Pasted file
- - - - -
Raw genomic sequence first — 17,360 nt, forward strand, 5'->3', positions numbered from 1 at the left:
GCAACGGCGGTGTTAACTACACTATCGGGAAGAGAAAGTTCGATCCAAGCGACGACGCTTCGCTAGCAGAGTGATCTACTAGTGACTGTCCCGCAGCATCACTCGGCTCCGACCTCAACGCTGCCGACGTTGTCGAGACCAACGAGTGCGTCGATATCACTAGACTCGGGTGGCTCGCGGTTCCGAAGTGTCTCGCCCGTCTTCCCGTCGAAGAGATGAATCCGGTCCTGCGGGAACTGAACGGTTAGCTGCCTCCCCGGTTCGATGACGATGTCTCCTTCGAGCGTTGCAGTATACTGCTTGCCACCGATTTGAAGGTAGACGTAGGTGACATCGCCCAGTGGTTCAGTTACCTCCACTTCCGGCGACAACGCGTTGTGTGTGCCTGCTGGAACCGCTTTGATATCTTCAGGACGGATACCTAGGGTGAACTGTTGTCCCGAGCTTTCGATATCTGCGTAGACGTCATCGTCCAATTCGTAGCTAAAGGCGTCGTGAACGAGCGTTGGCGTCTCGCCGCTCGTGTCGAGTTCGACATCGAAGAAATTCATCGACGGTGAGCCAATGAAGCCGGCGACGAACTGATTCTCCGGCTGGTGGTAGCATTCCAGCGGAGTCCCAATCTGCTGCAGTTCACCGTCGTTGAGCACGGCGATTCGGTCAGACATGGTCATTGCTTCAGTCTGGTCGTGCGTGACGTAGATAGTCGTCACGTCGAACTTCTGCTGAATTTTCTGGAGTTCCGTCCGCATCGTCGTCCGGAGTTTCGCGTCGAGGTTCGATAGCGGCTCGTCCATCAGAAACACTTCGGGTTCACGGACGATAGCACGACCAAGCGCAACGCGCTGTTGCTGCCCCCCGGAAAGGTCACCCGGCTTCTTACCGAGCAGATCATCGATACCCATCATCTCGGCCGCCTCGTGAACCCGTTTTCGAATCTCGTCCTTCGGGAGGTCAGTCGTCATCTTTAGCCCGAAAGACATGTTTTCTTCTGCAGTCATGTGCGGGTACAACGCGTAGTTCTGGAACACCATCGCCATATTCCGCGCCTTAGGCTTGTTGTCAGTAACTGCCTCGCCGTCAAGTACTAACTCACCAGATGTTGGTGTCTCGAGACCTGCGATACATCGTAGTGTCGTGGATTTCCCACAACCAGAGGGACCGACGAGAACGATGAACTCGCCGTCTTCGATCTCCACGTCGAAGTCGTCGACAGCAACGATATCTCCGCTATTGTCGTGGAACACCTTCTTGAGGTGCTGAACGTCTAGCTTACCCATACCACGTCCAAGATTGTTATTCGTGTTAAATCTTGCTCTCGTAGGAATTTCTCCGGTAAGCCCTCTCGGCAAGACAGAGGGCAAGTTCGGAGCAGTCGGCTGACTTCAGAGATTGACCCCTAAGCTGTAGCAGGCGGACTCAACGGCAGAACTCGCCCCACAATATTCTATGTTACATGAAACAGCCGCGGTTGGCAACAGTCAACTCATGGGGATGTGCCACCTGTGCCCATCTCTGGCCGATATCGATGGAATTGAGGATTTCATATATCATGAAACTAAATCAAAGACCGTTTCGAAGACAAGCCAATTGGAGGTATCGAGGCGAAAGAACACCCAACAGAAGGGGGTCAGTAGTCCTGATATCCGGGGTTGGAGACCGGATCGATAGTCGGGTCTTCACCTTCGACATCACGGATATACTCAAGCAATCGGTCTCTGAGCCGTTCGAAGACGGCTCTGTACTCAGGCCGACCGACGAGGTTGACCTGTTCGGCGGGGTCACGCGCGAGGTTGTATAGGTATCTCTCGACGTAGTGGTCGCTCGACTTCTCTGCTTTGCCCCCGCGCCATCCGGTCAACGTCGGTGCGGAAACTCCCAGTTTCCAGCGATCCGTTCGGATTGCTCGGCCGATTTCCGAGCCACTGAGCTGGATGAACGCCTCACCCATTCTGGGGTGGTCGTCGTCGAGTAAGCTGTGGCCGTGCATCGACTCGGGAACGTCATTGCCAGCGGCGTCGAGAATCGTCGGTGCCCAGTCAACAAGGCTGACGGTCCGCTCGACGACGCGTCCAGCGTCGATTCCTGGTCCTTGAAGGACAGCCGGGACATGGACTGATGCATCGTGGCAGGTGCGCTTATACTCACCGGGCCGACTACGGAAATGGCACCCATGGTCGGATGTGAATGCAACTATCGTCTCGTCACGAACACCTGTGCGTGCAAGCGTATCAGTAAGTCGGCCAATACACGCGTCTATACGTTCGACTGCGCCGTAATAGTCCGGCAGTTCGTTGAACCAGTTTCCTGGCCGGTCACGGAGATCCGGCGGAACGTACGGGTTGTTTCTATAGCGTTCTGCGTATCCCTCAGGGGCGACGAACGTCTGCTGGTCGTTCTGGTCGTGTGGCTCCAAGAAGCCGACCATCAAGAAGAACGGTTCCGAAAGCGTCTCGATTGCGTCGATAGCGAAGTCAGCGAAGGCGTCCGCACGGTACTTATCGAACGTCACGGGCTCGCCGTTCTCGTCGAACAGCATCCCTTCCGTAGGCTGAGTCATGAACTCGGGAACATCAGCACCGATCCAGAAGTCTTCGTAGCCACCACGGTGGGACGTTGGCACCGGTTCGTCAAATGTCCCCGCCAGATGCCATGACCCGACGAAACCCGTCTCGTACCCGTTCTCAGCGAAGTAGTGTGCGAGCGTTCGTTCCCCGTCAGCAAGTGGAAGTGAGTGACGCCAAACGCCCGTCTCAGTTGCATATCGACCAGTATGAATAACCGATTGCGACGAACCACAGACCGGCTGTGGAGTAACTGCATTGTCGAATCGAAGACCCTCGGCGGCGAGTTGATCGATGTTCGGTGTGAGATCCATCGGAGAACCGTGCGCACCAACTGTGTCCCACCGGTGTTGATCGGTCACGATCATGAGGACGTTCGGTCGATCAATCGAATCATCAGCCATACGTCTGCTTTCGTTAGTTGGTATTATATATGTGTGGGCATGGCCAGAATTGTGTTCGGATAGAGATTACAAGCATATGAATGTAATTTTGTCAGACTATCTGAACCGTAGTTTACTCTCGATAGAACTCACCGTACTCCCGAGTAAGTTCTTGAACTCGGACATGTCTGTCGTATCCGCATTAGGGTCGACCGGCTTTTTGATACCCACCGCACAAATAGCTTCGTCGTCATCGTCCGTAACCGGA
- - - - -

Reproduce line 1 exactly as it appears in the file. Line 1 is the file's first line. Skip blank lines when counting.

Raw genomic sequence first — 17,360 nt, forward strand, 5'->3', positions numbered from 1 at the left: